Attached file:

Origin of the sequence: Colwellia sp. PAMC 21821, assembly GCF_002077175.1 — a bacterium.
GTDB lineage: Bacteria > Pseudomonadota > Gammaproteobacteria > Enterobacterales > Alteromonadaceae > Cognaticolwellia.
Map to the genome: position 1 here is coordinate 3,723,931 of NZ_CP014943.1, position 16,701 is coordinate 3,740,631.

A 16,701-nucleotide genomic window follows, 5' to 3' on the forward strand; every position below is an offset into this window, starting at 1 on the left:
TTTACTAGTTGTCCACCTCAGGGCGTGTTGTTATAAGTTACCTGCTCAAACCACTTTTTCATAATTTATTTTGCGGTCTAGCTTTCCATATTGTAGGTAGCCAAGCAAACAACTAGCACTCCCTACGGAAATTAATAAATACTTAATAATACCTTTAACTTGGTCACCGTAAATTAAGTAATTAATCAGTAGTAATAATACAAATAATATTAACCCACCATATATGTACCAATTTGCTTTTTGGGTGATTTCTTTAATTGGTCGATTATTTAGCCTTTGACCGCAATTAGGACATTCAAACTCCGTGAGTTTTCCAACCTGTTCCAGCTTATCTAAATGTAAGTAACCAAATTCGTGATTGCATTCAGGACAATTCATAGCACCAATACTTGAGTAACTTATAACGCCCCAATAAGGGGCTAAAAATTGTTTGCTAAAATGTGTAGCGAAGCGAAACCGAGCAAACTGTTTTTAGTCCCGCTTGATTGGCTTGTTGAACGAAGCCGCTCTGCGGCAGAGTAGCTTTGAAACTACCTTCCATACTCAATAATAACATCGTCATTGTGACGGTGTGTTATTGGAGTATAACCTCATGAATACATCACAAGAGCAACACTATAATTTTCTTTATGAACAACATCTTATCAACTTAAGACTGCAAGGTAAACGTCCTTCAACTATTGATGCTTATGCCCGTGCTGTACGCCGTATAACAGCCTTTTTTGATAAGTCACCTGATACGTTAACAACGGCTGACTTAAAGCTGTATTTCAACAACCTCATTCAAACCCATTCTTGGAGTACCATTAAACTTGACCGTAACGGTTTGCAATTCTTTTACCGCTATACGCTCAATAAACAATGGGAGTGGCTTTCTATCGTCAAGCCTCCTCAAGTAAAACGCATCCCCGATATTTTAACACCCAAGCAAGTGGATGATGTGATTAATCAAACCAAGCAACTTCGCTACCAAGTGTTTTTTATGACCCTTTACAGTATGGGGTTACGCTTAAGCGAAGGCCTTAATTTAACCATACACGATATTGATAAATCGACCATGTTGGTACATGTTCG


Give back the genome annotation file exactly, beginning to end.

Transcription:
Origin of the sequence: Colwellia sp. PAMC 21821, assembly GCF_002077175.1 — a bacterium.
GTDB lineage: Bacteria > Pseudomonadota > Gammaproteobacteria > Enterobacterales > Alteromonadaceae > Cognaticolwellia.
Map to the genome: position 1 here is coordinate 3,723,931 of NZ_CP014943.1, position 16,701 is coordinate 3,740,631.

A 16,701-nucleotide genomic window follows, 5' to 3' on the forward strand; every position below is an offset into this window, starting at 1 on the left:
TTTACTAGTTGTCCACCTCAGGGCGTGTTGTTATAAGTTACCTGCTCAAACCACTTTTTCATAATTTATTTTGCGGTCTAGCTTTCCATATTGTAGGTAGCCAAGCAAACAACTAGCACTCCCTACGGAAATTAATAAATACTTAATAATACCTTTAACTTGGTCACCGTAAATTAAGTAATTAATCAGTAGTAATAATACAAATAATATTAACCCACCATATATGTACCAATTTGCTTTTTGGGTGATTTCTTTAATTGGTCGATTATTTAGCCTTTGACCGCAATTAGGACATTCAAACTCCGTGAGTTTTCCAACCTGTTCCAGCTTATCTAAATGTAAGTAACCAAATTCGTGATTGCATTCAGGACAATTCATAGCACCAATACTTGAGTAACTTATAACGCCCCAATAAGGGGCTAAAAATTGTTTGCTAAAATGTGTAGCGAAGCGAAACCGAGCAAACTGTTTTTAGTCCCGCTTGATTGGCTTGTTGAACGAAGCCGCTCTGCGGCAGAGTAGCTTTGAAACTACCTTCCATACTCAATAATAACATCGTCATTGTGACGGTGTGTTATTGGAGTATAACCTCATGAATACATCACAAGAGCAACACTATAATTTTCTTTATGAACAACATCTTATCAACTTAAGACTGCAAGGTAAACGTCCTTCAACTATTGATGCTTATGCCCGTGCTGTACGCCGTATAACAGCCTTTTTTGATAAGTCACCTGATACGTTAACAACGGCTGACTTAAAGCTGTATTTCAACAACCTCATTCAAACCCATTCTTGGAGTACCATTAAACTTGACCGTAACGGTTTGCAATTCTTTTACCGCTATACGCTCAATAAACAATGGGAGTGGCTTTCTATCGTCAAGCCTCCTCAAGTAAAACGCATCCCCGATATTTTAACACCCAAGCAAGTGGATGATGTGATTAATCAAACCAAGCAACTTCGCTACCAAGTGTTTTTTATGACCCTTTACAGTATGGGGTTACGCTTAAGCGAAGGCCTTAATTTAACCATACACGATATTGATAAATCGACCATGTTGGTACATGTTCG